From a young age, I saw my mother gift women with newborn babies with a Leso. For the poorer woman, this may have been the first shawl for her child. If she gave birth at home, she may have lay down on Leso. Later, she would carry the baby on her back with it. As I moved into my teenage and early 20S, I learnt that the cloth was a precautionary thing that young women carried with them just in case they soiled themselves while on their monthly periods. Now this is where it gets interesting. For teenagers, the Leso signified some sort of hidden communication. Anybody who saw a schoolgirl with wrapped around her thought “yes I know you are having your periods, and that is a sign of growth, but I want you to hide it from me”. It is like the society appreciated sexuality but it had to be mysterious and hidden. Behind that Leso. For the older, perhaps married woman, the Leso is a tool of seduction. The man would know when not to ask her for intimacy by just looking at how it would be wrapped around her. It would be on carelessly draping on her lower hip. Without even saying a word, the Leso would be saying “baby, not tonight”.

Most Luo women born and raised in the rural areas never used towels until they went to high school where the need for one was specified in the admission letter. So they use Lesos at home instead of a towel. This is where the seduction begins. Assuming her periods are over, she would go to the bathroom, come back to her husband with that Leso wrapped around her just below her armpits. Her arms, neck and portions of her chest would be exposed. That would be some sort of a gentle invitation. Like “I want you, but I cannot say it”. Usually a thin light cotton, Lesos soften when water is sprinkled on it. So it would cling to her wet body, where he could just pull it away.

So in Lamu, at the shop where I went to buy me one, there were cursory remarks that a woman also gets the Lesos to mark her territory and communicate that to other women. She would choose the one with the message that spoke to those eyeing her man and wear it, with nothing underneath and pass by her competitors. This was a tactic used by the woman with much larger hips. So the fabric allowed the other women to read whatever she was trying to tell them. Yours truly would not have used this tactic at all because she is just an inch short of being called skinny. Let us take a moment and laugh at that. It did not matter whether the messages was read or not, but it sure was communicated.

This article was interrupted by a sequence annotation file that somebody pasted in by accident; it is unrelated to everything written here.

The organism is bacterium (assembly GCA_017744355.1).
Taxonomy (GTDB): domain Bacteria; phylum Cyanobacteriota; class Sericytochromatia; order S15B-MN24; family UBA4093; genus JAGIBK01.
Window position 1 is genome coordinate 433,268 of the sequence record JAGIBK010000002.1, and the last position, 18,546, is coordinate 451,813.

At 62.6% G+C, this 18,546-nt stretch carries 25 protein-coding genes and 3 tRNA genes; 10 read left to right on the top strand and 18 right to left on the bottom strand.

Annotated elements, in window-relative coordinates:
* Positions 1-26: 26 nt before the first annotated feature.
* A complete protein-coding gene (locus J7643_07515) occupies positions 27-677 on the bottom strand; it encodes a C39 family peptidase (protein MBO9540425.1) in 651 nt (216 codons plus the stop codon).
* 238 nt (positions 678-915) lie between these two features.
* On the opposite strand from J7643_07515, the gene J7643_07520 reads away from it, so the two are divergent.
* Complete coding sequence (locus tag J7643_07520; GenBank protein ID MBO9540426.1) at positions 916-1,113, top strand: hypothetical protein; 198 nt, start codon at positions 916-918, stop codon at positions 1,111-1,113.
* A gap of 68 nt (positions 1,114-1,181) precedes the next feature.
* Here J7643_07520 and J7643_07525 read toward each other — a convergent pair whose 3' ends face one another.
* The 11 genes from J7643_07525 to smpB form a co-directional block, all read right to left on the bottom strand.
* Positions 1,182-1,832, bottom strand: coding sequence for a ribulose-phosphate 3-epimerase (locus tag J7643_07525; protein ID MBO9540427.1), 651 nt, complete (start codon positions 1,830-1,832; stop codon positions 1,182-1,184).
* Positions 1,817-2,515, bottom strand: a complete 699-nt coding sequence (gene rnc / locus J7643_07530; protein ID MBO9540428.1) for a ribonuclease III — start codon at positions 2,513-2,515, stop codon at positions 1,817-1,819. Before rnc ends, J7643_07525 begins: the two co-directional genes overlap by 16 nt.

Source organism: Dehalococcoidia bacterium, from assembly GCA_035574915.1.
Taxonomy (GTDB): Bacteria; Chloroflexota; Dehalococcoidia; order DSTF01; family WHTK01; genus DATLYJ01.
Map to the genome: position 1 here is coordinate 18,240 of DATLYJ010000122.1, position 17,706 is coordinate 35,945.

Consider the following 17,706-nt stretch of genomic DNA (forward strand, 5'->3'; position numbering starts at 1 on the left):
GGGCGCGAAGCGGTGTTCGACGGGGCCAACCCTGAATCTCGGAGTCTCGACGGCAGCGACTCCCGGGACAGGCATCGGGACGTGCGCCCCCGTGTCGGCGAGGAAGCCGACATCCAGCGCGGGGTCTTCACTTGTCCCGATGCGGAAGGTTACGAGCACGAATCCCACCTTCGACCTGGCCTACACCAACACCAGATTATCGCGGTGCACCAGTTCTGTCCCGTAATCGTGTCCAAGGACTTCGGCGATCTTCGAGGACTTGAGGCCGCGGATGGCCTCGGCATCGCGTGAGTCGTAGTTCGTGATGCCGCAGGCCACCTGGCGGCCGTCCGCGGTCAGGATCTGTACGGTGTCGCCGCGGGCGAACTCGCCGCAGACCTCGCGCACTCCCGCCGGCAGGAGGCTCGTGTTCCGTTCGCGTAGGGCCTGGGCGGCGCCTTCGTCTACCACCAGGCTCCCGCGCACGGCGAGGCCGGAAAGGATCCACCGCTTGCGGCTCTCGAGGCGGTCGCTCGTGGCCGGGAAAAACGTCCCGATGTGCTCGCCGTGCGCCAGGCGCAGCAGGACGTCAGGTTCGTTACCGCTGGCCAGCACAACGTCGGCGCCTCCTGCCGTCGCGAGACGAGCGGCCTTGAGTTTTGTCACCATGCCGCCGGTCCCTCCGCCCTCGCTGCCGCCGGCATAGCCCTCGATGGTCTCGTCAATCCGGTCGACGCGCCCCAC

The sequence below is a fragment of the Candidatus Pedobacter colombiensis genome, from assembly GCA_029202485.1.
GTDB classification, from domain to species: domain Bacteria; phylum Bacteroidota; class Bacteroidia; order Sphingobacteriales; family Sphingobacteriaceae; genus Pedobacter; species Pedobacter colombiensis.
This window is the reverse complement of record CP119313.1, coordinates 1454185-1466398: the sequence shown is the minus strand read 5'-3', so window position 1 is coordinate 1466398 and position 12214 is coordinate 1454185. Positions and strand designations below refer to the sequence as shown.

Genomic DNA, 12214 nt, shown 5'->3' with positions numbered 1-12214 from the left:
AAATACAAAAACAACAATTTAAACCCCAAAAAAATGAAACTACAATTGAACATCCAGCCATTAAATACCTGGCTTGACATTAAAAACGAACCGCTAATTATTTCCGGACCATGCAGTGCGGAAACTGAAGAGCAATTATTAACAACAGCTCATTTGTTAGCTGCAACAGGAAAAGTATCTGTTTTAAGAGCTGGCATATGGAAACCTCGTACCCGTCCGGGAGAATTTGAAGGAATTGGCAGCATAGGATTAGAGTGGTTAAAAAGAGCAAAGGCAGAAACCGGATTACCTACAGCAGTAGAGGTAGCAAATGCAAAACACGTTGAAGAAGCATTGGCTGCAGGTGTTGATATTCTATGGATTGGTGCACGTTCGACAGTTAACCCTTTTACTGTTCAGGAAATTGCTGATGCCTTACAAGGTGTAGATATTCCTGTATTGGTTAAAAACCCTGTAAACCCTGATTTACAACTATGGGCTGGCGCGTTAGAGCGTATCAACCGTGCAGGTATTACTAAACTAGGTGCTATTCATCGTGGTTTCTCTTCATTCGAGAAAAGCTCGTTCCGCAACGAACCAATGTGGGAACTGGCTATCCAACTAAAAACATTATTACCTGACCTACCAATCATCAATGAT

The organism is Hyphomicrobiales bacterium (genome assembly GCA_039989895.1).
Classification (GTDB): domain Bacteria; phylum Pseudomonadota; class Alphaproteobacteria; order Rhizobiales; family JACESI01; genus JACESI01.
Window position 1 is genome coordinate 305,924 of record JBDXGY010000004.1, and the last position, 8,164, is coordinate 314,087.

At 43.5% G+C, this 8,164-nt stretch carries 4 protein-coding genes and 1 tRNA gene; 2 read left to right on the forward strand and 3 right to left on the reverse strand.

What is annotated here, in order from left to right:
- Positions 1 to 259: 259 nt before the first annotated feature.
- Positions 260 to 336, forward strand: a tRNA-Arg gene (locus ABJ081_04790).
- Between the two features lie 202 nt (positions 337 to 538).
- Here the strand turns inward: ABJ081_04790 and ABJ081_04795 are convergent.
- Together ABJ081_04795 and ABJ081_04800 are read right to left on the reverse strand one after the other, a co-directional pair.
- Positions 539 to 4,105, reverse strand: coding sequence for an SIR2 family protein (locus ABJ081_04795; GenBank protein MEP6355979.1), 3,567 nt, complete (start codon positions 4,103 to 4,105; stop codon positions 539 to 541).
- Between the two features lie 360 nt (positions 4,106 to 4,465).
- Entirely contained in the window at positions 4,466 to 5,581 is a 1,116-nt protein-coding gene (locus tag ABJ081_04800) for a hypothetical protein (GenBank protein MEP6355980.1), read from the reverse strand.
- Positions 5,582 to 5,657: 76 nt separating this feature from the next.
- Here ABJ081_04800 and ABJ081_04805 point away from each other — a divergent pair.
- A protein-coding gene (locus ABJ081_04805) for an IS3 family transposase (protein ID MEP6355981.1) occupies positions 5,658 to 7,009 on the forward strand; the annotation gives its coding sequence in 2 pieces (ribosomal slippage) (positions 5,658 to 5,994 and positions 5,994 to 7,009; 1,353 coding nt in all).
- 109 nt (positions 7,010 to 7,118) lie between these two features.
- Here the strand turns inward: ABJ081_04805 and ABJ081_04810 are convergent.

Me in Lamu, after buying Lesos, in the "manly" boots and of course in a Leso myself. Like I am the real package here
Me in Lamu, after buying Lesos, in the “manly” boots and of course in a Leso myself. Well despite owning over 30 pairs of shoes, that includes heels, those happens to be my favorite pairs of  shoes… yeah I know, I am hopeless

As I had explained in the first part of this article, the Luo woman is brought up to be hospitable. But with the Leso, she has the chance to put boundaries on her hospitality. Like, from without the house, she could serve the night guard food. It was her duty to feed him but she would take that food fully clothed with a Leso wrapped around her waist. In silence, she was saying “I am just from cooking from my man’s house, I am unavailable and I demand your respect”

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Comments

  1. Thanks again for such a moving piece. The story of lessos brought back memories of our days growing up in Kongowea area of Mombasa. I still remember how some of those ladies used the writings on the lessos to pass their message. One day there was this lady who had beef with the neighbour and they made so many trips to Kongowea market nearby everytime each coming with a lesso with words they thought would communicate their anger and disdain for each other. Some of the writings included ‘Unaringa na mume wako ananitongoza’, ‘Ulipewa pua ukanyimwa sura’, etc

    Thanks again for the piece